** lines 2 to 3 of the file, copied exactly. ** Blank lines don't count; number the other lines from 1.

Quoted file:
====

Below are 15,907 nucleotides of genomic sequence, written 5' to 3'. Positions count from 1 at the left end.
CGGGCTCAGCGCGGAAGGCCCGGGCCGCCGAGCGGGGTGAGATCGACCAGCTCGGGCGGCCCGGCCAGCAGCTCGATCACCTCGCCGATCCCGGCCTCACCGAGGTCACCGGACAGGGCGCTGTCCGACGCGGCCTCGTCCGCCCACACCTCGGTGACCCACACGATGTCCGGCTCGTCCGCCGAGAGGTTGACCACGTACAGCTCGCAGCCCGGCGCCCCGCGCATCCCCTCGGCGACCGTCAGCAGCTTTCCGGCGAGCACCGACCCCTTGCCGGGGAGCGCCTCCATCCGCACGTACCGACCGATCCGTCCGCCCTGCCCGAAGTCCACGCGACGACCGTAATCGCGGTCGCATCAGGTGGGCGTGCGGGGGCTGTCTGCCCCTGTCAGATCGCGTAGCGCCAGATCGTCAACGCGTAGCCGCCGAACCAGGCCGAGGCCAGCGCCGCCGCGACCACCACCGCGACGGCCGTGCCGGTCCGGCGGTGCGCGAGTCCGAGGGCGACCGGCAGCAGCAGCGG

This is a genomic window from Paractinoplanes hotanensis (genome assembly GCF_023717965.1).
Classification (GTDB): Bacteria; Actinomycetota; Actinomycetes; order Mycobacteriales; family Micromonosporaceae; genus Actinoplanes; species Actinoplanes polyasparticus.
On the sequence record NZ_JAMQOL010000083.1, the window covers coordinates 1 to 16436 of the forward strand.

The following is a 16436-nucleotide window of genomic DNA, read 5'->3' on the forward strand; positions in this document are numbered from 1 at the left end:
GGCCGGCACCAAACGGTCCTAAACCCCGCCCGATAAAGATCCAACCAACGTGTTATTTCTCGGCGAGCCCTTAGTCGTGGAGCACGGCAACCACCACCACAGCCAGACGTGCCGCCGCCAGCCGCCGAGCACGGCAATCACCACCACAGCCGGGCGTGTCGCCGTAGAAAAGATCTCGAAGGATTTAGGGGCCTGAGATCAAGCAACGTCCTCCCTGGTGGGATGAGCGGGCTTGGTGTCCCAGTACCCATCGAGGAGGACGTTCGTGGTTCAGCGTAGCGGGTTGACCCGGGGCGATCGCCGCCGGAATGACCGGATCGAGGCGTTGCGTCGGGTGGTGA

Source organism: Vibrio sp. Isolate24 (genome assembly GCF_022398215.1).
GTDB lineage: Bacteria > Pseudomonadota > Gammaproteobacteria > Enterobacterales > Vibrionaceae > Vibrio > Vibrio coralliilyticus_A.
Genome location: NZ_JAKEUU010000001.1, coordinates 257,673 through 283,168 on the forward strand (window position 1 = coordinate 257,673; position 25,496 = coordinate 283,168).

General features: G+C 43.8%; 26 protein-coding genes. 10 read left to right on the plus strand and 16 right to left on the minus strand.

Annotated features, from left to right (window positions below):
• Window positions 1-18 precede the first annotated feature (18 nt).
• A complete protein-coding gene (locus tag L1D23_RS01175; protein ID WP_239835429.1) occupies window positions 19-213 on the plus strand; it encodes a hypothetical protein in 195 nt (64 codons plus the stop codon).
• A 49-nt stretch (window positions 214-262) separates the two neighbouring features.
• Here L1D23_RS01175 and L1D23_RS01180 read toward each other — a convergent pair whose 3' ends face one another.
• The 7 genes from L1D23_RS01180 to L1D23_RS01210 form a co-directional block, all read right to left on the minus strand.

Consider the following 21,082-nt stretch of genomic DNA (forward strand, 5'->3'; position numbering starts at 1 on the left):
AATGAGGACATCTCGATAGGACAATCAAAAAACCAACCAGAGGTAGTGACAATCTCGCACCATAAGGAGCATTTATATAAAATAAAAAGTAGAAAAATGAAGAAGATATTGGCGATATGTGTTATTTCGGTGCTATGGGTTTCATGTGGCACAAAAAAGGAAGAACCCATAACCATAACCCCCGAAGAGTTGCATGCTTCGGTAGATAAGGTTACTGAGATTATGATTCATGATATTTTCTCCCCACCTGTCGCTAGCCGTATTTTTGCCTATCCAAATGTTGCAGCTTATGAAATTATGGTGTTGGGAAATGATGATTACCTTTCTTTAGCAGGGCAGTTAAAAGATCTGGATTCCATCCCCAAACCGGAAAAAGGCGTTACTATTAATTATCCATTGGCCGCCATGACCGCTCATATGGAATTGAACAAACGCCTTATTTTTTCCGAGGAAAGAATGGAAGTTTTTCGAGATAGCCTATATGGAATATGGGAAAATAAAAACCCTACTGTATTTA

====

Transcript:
CGGGCTCAGCGCGGAAGGCCCGGGCCGCCGAGCGGGGTGAGATCGACCAGCTCGGGCGGCCCGGCCAGCAGCTCGATCACCTCGCCGATCCCGGCCTCACCGAGGTCACCGGACAGGGCGCTGTCCGACGCGGCCTCGTCCGCCCACACCTCGGTGACCCACACGATGTCCGGCTCGTCCGCCGAGAGGTTGACCACGTACAGCTCGCAGCCCGGCGCCCCGCGCATCCCCTCGGCGACCGTCAGCAGCTTTCCGGCGAGCACCGACCCCTTGCCGGGGAGCGCCTCCATCCGCACGTACCGACCGATCCGTCCGCCCTGCCCGAAGTCCACGCGACGACCGTAATCGCGGTCGCATCAGGTGGGCGTGCGGGGGCTGTCTGCCCCTGTCAGATCGCGTAGCGCCAGATCGTCAACGCGTAGCCGCCGAACCAGGCCGAGGCCAGCGCCGCCGCGACCACCACCGCGACGGCCGTGCCGGTCCGGCGGTGCGCGAGTCCGAGGGCGACCGGCAGCAGCAGCGG

This is a genomic window from Paractinoplanes hotanensis (genome assembly GCF_023717965.1).